Governor’s aversion to reform at Western State Hospital puts more people at risk

Following 2015’s increased investments in state psychiatric hospitals, problems became even worse. In response, Sen. Andy Hill sponsored a comprehensive set of policy reforms coinciding with this year’s additional investments for the troubled hospital. Gov. Inslee today signed the legislation into law, but vetoed four key sections including major policy and financial reforms.

“In 2015 we increased funding and the problem got even worse. This year we added more money along with policy changes to make sure funding made a difference, and the governor decimated our bipartisan reforms,” said Hill, of Redmond, who serves as chief budget writer in the Senate. “Federal funds are at risk, care providers face serious danger and violent predators have walked out; the governor’s veto tells Washington residents the status quo is acceptable and puts more people at risk.”

Hill’s legislation made a series of reforms including changes to the state hospital financing model, an innovation fund to pay for research-based improvements and additional legislative oversight. The bill also calls for the use of advanced registered nurse practitioners (ARNPs) for unfilled staffing positions, moves 30 seniors and other long-term patients into more appropriate care settings and requires new safety and staffing plans.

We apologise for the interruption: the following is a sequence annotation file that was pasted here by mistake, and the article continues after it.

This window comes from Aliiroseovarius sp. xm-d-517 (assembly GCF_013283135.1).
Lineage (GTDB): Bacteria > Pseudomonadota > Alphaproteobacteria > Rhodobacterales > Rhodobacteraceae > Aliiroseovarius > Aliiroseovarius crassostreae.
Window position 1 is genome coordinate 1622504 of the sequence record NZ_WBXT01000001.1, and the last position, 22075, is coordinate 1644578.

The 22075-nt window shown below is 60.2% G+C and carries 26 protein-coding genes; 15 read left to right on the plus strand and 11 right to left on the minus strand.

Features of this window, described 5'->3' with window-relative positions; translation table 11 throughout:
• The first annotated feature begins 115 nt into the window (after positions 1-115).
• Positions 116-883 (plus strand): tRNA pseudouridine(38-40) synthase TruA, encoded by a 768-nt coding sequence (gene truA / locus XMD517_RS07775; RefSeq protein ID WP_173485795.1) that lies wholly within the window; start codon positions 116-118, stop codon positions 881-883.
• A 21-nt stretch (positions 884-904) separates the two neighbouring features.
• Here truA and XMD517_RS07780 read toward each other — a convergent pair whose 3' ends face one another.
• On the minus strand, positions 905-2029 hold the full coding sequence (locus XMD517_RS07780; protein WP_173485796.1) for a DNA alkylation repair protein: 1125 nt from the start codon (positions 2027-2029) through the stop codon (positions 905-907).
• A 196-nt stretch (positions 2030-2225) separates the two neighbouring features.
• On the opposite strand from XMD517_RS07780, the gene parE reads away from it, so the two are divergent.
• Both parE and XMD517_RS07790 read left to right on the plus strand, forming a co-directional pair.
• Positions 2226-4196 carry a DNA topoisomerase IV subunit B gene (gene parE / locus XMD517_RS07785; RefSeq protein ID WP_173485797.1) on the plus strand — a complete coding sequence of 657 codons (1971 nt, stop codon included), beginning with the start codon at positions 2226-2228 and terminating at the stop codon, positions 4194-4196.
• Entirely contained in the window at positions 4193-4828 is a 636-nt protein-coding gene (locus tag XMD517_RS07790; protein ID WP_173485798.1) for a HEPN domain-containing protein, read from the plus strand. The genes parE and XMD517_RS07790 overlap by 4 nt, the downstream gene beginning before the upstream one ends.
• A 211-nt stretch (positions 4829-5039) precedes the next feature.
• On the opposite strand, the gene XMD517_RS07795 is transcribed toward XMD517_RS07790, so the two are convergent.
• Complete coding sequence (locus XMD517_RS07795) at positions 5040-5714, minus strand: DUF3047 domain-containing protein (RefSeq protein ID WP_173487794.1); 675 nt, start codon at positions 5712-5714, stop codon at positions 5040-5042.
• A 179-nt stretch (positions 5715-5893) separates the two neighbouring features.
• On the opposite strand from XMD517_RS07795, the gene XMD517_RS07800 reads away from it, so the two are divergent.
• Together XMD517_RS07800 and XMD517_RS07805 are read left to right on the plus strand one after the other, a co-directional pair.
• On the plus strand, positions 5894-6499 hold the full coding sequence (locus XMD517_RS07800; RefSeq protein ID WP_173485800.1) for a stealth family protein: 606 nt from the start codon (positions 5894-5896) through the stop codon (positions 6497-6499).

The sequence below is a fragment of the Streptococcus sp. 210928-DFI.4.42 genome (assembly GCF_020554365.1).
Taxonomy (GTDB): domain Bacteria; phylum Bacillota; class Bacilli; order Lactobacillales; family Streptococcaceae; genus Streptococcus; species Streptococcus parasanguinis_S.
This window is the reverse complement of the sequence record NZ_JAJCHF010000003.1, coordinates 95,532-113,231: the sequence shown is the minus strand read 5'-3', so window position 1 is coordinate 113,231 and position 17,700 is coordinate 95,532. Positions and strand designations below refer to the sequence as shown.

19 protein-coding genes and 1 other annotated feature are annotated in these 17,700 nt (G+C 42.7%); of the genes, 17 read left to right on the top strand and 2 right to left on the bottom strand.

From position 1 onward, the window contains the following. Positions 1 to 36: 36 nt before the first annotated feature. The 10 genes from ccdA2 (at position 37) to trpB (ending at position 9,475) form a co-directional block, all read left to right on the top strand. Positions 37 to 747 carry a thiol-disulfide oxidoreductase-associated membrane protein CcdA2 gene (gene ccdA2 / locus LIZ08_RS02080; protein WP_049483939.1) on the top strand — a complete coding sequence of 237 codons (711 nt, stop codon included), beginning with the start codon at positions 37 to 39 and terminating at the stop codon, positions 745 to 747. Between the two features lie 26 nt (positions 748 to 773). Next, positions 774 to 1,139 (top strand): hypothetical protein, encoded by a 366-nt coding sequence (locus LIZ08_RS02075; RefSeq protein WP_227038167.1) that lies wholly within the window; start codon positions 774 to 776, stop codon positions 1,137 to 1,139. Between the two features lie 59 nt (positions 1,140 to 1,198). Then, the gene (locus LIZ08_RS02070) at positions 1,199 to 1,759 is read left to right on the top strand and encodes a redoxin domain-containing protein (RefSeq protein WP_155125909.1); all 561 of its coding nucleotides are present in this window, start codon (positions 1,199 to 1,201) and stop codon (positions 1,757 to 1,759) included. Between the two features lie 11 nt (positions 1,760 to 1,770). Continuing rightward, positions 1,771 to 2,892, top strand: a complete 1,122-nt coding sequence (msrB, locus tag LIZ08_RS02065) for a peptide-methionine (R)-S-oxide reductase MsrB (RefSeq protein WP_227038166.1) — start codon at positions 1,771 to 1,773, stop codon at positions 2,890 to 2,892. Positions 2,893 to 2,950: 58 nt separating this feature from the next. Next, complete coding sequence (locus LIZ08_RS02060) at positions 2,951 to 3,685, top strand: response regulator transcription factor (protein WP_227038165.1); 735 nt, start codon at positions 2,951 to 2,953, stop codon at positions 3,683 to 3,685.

“Patients expect and deserve better care, employees expect and deserve safer working conditions and the general public needs to know their tax dollars go toward actual treatment and quality care,” said Hill.  “We cannot continue to throw taxpayer dollars at the problem without changes to what is ultimately a system and management failure.”

The governor vetoed sections aimed at improving staff retention and recruitment, providing safety training, reducing the ward size to improve care and staff safety, using ARNP’s to fill existing staffing needs and instituting a new financing mechanism.

“Despite repeated claims that problems at state psychiatric hospitals stem entirely from budget reductions this is not the case and money alone will not solve the problem,” said Hill.

Since 2000 state funding for Western State  Hospital has increased by 148 percent, well above the 35 percent inflation rate for the same period. Eastern State Hospital has seen 179 percent growth, while the overall state budget has grown by 82 percent. In addition to increased funding Western State Hospital is actually serving fewer patients including 2,827 in 2014, down from 3,978 in 2001.

The legislation was approved by broad bipartisan margins during the 2016 legislative session including a 32-11 vote by the Senate and 78-16 in the House.